Look at the photos in the slider below and in our newsletter, as well as the video – and think about homes in Jumla.

Activity #1: Space

Make a list of the rooms in your own house and what each one is used for.

  • Which is your favourite room? Why?
  • Which do you think is the most important room? Why?

Make a list of the rooms you see (or hear described in the video) in the home in Jumla and what each one is used for.

  • What are the biggest differences between your home and the Jumla house?

Activity #2: Water

Count up the number of taps in and around your house where you can get safe drinking water in your house. Don’t forget rooms like bathrooms, laundry and even toilets. (Hint: there’s at least one tap in every house which provides drinking quality water that we use for another purpose).

  • How many taps do you see in the home in Jumla?
  • From the photos, can you see where most families in Jumla get their drinking water from?
  • What impact might that have on people’s time, activities and health?

Boys and Girls

One of the things that makes INF’s community work in remote communities so powerful, is the emphasis we place on equipping and empowering women to make change in their families, communities and societies. To help people understand social attitudes about men and women and identify ways that women might be discriminated against, INF Nepal’s Self Help Groups use different tools. One simple tool that always sparks vigorous discussion is called a gender workload analysis.

Look at the photo below:

Photo of a community group's gender workload analysis

• Who does what jobs or chores in your house? Are the chores and the amount of time they take shared equally or is it different for boys and girls?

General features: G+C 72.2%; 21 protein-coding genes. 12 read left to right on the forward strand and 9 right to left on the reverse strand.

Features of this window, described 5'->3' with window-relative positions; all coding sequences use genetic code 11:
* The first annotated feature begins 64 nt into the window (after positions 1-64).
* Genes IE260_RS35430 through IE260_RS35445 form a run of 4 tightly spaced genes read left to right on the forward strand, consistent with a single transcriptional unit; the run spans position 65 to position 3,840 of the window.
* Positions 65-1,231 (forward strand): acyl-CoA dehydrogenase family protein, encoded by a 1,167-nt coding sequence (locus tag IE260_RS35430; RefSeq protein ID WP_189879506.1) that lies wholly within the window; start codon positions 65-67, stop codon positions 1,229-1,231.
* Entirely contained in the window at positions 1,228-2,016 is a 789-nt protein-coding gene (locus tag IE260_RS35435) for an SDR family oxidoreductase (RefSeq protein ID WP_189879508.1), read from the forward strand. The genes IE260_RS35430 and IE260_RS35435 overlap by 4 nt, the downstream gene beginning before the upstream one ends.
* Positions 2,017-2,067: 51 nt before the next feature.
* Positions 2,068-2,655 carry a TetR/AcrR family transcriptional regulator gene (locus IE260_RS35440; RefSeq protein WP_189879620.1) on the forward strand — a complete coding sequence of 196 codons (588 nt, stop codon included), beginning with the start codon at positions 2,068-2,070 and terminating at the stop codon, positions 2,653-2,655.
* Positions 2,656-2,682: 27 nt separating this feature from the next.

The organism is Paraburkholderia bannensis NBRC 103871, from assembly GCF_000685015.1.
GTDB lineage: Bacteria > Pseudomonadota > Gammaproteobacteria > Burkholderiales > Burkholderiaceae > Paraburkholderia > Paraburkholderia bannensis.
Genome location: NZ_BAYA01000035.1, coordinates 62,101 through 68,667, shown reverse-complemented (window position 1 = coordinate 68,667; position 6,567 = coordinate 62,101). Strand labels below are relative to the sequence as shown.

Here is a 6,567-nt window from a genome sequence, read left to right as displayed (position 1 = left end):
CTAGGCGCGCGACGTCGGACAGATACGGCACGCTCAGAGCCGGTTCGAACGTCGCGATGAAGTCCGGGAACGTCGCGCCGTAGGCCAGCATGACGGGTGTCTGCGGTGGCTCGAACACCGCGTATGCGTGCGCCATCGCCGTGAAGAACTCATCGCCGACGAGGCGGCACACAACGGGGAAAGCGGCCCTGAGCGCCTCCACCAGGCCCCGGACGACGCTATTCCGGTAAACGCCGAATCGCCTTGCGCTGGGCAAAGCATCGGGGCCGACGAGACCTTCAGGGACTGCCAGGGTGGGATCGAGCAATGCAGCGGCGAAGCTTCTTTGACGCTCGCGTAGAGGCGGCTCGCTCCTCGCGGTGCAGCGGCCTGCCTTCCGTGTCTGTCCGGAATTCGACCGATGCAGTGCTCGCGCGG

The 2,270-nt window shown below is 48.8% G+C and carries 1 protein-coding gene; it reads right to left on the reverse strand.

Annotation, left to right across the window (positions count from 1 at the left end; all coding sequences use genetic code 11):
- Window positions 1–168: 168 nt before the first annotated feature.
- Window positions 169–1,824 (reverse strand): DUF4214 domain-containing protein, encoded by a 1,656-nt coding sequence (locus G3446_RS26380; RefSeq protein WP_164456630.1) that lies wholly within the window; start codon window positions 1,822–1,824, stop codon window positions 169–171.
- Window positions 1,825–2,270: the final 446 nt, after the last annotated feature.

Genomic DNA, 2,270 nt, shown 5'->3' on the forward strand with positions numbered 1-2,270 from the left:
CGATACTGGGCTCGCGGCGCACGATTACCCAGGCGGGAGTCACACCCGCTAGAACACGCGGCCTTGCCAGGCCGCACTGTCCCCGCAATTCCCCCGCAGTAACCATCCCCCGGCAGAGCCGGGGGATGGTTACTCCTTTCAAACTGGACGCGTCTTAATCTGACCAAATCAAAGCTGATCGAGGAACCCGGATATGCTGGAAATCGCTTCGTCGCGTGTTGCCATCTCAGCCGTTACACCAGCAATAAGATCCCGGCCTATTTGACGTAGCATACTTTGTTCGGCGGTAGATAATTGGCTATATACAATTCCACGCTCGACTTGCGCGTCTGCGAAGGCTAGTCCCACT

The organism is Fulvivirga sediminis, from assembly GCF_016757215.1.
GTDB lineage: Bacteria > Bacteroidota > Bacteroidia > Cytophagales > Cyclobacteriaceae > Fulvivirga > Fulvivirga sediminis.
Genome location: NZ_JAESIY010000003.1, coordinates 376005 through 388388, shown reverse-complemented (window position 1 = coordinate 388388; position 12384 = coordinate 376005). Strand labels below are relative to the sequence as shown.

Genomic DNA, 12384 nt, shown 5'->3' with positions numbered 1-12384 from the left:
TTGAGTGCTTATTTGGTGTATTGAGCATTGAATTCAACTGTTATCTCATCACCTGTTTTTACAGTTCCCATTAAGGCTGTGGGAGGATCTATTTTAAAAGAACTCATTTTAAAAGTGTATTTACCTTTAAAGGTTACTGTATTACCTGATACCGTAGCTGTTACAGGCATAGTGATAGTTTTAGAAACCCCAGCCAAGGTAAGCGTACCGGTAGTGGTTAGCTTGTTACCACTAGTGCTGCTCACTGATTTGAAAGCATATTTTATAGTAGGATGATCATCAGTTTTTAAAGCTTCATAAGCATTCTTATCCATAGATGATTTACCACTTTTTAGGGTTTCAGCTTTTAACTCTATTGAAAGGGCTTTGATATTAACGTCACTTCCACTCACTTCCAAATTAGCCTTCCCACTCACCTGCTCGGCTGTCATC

Have a look at the photo of the gender workload analysis. From left to right the columns are:
1) Time 2) Women’s Tasks 3) Time 4) Men’s Tasks 5) Summary

• Without knowing Nepali numbers, can you see any difference in the times listed for women’s tasks and men’s tasks? What do you think this difference might be and why? [Hint: the final summary reads “Women work two hours longer each day than men do.”]
• Which of these lists of tasks do you think belongs to men and which to women? Why do you think this is the case? What does this say about the lives of women and men in Kanakasundari?

Grinding flour
Preparing morning snack
Preparing main morning meal
Sending children to school
Collecting and composting cow dung
Washing clothes
Preparing and eating afternoon snack
Shepherding animals
Feeding cows and buffalos
Preparing and eating main evening meal
Spinning yarn
Weaving bags
Sleep
Gathering firewood
Cutting fodder
Working iron
Eating breakfast
Chopping wood
Day labouring
Making baskets
Making mats
Making ropes
Sleep

Do a workload analysis for your own family. Why are the tasks shared the way they are? Is everyone helping out as much as they can? Could or should anything change?

Pray for the women of Kanakasundari as they seek to support each other, help their families, and improve lives for all women and girls in their communities.

 

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Please become a financial and prayer supporter, committing to pray and contribute $25 each month.

All Journey with Jumla supporters will receive regular newsletters, as well as access to interactive and other experiential events, bringing you the inside story of community development work.

From the first days of the community development process to the project’s conclusion, you will share the hopes and hurts, the challenges and celebrations of these communities.